Tail Length
Likely normal-length tail
Hind Dew Claws
Unlikely to have hind dew claws
Back Muscling & Bulk (Large Breed)
Likely normal muscling
Eye Color LINKAGE
Less likely to have blue eyes
Body Size

Body Size

Body Size 1
Larger
Body Size 2
Larger
Body Size 3
Larger
Body Size 4
Intermediate
Body Size 5
Larger
Performance

Performance

Altitude Adaptation
Normal altitude tolerance
Appetite LINKAGE
Normal food motivation
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Through Benny’s mitochondrial DNA we can trace his mother’s ancestry back to where dogs and people first became friends. This map helps you visualize the routes that his ancestors took to your home. Their story is described below the map.

Haplogroup

B1

Haplotype

B1c

Map

B1

Benny’s Haplogroup

B1 is the second most common maternal lineage in breeds of European or American origin. It is the female line of the majority of Golden Retrievers, Basset Hounds, and Shih Tzus, and about half of Beagles, Pekingese and Toy Poodles. This lineage is also somewhat common among village dogs that carry distinct ancestry from these breeds. We know this is a result of B1 dogs being common amongst the European dogs that their conquering owners brought around the world, because nowhere on earth is it a very common lineage in village dogs. It even enables us to trace the path of (human) colonization: Because most Bichons are B1 and Bichons are popular in Spanish culture, B1 is now fairly common among village dogs in Latin America.

B1c

Benny’s Haplotype

Part of the large B1 haplogroup, we have detected this haplotype in Mexico and Lebanon village dogs. Among the 12 breeds that we have spotted this haplotype in, it occurs most frequently in Border Collies, Australian Shepherd Dogs, and West Highland white Terriers.

Some other Embark dogs with this haplotype:

The B1 haplogroup can be found in village dogs like the Peruvian Village Dog, pictured above.

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Through Benny’s Y-chromosome we can trace his father’s ancestry back to where dogs and people first became friends. This map helps you visualize the routes that his ancestors took to your home. Their story is described below the map.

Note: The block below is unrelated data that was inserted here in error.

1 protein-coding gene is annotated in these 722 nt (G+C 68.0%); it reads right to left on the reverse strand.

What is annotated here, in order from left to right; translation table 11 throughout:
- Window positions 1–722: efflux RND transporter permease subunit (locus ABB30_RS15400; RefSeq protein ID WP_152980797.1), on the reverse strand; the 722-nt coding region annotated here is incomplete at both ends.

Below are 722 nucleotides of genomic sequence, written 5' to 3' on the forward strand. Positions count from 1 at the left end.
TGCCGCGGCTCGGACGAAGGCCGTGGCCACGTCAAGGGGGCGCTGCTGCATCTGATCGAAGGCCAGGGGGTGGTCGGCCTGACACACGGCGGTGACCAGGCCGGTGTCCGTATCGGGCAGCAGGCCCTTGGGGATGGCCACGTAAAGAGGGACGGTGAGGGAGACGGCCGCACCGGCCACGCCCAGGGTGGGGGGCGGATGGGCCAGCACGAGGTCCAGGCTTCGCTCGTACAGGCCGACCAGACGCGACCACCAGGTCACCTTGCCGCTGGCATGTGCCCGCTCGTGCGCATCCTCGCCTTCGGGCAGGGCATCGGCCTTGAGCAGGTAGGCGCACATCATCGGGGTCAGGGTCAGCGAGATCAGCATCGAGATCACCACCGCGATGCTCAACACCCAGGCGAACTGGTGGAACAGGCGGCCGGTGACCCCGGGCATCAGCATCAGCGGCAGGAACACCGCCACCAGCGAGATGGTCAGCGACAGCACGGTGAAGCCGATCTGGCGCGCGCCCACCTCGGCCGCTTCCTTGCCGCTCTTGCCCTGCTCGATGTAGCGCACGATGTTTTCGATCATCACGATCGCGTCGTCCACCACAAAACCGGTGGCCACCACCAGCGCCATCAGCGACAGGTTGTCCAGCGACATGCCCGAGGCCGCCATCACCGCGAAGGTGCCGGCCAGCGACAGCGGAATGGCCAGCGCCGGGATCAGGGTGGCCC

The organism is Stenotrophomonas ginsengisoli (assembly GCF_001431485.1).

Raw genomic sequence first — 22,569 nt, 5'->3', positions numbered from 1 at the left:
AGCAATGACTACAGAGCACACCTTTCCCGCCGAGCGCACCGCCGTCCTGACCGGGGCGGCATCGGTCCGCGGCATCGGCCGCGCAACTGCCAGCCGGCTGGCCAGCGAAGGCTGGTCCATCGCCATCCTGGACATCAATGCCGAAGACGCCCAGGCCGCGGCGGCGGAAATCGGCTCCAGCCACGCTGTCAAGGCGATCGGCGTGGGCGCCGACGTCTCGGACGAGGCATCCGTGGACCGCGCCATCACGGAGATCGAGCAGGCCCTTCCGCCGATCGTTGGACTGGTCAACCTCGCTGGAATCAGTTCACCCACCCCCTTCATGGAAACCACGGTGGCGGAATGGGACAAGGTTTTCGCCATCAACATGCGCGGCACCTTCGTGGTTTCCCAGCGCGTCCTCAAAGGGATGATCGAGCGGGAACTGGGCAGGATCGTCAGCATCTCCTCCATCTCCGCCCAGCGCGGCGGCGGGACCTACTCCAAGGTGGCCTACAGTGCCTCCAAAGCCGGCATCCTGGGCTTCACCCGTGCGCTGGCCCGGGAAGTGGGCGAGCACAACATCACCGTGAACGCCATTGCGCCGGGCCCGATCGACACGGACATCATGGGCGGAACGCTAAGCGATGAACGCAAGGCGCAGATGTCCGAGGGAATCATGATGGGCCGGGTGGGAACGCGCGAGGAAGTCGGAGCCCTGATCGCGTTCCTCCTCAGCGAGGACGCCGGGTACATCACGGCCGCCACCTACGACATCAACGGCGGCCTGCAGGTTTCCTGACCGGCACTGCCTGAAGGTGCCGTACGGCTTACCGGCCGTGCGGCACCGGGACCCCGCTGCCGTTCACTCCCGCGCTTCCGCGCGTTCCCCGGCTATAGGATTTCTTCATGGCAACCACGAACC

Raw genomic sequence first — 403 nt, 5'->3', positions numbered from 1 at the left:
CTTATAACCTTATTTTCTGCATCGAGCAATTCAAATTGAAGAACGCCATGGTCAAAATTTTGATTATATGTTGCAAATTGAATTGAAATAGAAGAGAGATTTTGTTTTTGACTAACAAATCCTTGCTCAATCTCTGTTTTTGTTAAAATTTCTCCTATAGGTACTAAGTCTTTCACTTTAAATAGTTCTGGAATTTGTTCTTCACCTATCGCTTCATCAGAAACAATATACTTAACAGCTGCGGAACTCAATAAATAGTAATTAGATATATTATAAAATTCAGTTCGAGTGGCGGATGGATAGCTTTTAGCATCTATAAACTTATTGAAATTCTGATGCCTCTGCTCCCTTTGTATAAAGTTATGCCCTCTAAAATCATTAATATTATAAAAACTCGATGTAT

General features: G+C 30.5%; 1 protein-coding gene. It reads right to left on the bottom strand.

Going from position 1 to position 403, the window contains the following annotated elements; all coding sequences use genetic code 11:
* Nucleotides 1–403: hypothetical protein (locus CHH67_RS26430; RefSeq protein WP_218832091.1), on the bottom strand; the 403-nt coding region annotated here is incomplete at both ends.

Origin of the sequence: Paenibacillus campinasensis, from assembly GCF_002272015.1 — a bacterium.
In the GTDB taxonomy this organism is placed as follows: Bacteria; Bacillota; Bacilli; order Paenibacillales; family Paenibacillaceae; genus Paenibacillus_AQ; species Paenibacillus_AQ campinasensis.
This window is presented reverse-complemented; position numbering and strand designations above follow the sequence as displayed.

Haplogroup

A1a

Haplotype

H1a.53

Map

A1a

Benny’s Haplogroup

Some of the wolves that became the original dogs in Central Asia around 15,000 years ago came from this long and distinguished line of male dogs. After domestication, they followed their humans from Asia to Europe and then didn't stop there. They took root in Europe, eventually becoming the dogs that founded the Vizsla breed 1,000 years ago. The Vizsla is a Central European hunting dog, and all male Vizslas descend from this line. During the Age of Exploration, like their owners, these pooches went by the philosophy, "Have sail, will travel!" From the windy plains of Patagonia to the snug and homey towns of the American Midwest, the beaches of a Pacific paradise, and the broad expanse of the Australian outback, these dogs followed their masters to the outposts of empires. Whether through good fortune or superior genetics, dogs from the A1a lineage traveled the globe and took root across the world. Now you find village dogs from this line frolicking on Polynesian beaches, hanging out in villages across the Americas, and scavenging throughout Old World settlements. You can also find this "prince of patrilineages" in breeds as different as German Shepherds, Golden Retrievers, Pugs, Border Collies, Scottish Terriers, and Irish Wolfhounds. No male wolf line has been as successful as the A1a line!

H1a.53

Benny’s Haplotype

Part of the A1a haplogroup, this haplotype occurs most frequently in Golden Retrievers, Border Collies, and the Coton de Tulear.

Some other Embark dogs with this haplotype:

Dogs with A1a lineage travelled during European Colonial times.